McElroy's numbers were even more impressive considering sophomore receiver Julio Jones only had two receptions for 28 yards. Otherwise, the passing game clicked perfectly with speedy sophomore Marquis Maze leading the Tide with five catches for 96 yards, and senior tight end Colin Peek making an over-the-shoulder 17-yard touchdown reception.
Overall, Alabama pummeled Florida nearly across the board statistically, including first downs (26-13), rushing yards (251-88), time of possession (39:27-20:23), and third-down conversions (11-of-15 vs. 4-of-11). The Tide never trailed, scored on six of its first seven possessions (minus running out the clock before halftime), and pulled up in the fourth quarter before McElroy took a knee at the Florida 16 after many of the other starters had been pulled.
"We came with the attitude that we weren't going to be denied," Ingram said. "That we weren't going to be stopped, there wasn't going to be anything to keep us from winning this game. We played with a lot of passion and put our hearts and soul into it."
The Gators' offense essentially had two drives, resulting in 10 second-quarter points to keep them in the game.
Tebow keyed the touchdown drive with a 17-yard run around the left end when senior end Brandon Deaderick didn't keep containment, followed by a 15-yard sprint up the middle after junior linebacker Rolando McClain bit on the fake. That set up receiver David Nelson 23-yard touchdown aided by blown coverage.
Alabama came immediately back with Ingram breaking the 69-yard screen thanks to key blocks by center William Vlachos, Peek and Jones. He scored on the subsequent play, going to his left despite nose tackle Terrence Cody lining up at tight end on the right side.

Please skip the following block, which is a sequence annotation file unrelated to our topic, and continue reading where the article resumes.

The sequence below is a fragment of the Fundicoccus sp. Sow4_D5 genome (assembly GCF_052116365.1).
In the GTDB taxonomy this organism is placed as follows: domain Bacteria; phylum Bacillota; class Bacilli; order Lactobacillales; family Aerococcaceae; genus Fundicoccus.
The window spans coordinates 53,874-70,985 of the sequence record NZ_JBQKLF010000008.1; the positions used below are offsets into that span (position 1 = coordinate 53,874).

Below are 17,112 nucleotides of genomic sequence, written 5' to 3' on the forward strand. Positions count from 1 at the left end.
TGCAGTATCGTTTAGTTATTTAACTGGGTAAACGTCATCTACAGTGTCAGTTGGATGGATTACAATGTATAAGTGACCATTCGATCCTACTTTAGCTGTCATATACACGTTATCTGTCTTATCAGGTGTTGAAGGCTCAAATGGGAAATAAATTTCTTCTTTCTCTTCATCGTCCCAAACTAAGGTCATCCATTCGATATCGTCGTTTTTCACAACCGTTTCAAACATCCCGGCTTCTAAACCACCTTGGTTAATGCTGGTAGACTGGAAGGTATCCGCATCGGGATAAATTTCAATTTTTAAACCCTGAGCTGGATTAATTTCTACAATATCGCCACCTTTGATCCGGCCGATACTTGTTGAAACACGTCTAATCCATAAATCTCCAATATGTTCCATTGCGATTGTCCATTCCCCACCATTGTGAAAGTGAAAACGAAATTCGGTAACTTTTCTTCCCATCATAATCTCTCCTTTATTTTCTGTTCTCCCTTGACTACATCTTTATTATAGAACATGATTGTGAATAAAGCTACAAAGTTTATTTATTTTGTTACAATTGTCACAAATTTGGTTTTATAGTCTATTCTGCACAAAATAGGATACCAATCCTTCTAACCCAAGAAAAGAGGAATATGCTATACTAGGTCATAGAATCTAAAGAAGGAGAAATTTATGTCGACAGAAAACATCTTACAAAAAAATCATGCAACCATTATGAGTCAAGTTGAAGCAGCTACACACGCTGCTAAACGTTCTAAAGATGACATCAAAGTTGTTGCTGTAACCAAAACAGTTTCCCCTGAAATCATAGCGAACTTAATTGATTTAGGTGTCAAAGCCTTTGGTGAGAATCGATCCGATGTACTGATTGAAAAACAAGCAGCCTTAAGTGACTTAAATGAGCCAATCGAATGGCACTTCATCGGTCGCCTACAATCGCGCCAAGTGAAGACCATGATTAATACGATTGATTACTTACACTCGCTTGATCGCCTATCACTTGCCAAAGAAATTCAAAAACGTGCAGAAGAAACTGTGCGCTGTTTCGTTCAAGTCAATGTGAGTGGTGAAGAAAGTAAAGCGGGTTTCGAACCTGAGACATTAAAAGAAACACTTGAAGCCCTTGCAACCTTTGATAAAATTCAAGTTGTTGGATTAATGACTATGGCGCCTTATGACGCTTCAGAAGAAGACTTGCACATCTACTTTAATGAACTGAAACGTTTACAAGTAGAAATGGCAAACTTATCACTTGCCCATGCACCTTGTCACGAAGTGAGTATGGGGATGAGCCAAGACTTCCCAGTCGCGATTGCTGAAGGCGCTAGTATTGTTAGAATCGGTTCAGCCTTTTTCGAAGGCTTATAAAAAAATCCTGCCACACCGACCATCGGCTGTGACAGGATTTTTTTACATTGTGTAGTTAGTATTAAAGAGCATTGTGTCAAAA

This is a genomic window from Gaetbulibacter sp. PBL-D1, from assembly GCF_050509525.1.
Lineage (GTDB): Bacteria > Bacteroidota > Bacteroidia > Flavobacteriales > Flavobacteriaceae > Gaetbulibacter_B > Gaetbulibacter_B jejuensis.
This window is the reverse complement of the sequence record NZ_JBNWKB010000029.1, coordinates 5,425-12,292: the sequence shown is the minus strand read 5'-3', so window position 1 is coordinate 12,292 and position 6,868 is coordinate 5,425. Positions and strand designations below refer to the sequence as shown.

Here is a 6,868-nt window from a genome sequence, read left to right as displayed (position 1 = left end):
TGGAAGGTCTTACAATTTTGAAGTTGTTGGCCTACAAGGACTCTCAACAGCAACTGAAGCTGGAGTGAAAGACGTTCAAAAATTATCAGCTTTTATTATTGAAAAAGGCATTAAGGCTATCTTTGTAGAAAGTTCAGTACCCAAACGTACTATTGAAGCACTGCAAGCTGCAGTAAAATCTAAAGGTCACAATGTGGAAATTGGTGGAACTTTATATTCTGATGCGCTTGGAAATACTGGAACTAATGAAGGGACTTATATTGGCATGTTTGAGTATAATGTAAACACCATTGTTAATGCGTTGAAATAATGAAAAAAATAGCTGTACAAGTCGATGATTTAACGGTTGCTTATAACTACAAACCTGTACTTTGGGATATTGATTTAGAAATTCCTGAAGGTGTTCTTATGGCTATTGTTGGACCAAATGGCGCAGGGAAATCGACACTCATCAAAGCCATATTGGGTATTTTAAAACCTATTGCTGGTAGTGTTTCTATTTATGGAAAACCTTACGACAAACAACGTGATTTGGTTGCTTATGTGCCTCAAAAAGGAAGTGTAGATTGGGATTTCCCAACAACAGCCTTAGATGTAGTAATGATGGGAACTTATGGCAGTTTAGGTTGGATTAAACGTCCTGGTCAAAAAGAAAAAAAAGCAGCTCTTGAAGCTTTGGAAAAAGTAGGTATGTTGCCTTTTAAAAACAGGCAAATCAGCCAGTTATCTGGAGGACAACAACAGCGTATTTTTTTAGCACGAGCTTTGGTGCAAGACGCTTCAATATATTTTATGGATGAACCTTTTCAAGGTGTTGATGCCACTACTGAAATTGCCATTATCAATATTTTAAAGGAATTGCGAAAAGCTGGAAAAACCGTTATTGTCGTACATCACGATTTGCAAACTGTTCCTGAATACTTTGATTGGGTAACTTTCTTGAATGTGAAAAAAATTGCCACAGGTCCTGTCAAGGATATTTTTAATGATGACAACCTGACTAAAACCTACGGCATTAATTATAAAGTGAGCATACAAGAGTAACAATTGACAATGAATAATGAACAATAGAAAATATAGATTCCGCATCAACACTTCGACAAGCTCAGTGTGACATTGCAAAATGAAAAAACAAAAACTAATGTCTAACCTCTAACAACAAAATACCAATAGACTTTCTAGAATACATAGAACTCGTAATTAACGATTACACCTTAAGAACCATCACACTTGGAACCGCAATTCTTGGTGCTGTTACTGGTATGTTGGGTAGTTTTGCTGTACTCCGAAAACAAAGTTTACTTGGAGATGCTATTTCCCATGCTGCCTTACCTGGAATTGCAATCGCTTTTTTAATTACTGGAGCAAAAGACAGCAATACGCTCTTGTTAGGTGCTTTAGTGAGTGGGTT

Florida countered with a 59-yard Riley Cooper completion when senior linebacker Cory Reamer couldn't keep up with him in zone coverage, leading to a 32-yard field goal.
That was it. Florida (12-1), which coming in gave up an average of 9.8 points and 233.1 yards per game, never challenged again.
"Unbelievable," said senior cornerback Marquis Johnson, who was targeted by Florida last year but didn't give up anything Saturday. "Redemption. That's what I took into the game, that's what happened."
Many others saw it the same way, while fans couldn't help but think a little of 1992, when Alabama had a comparable matchup against No. 1 Miami in the Sugar Bowl and also won in a blowout. Fitting, Antonio Langham was on hand as the Tide's representative for this year's SEC Legends.
"I got here when Wesley Britt and Evan Mathis were playing, I've seen a lot," senior right tackle Drew Davis said. "It feels like it was a long time coming. I feel like it's well deserved after all the hard work we've put in the last three years under Coach Saban. It feels wonderful."
"It's beyond my wildest dreams to be a part of something like this," Reamer said.
That's how far Alabama has come, leading to a post-game celebration that included SEC Championship hats and t-shirts, confetti and cheering, trophies and roses.
"Over the years I've watched team after team," senior running back Roy Upchurch said. "I watched LSU when Coach Saban was at LSU, Florida last year, and you just get the what-if question? What if we had done this and done that?"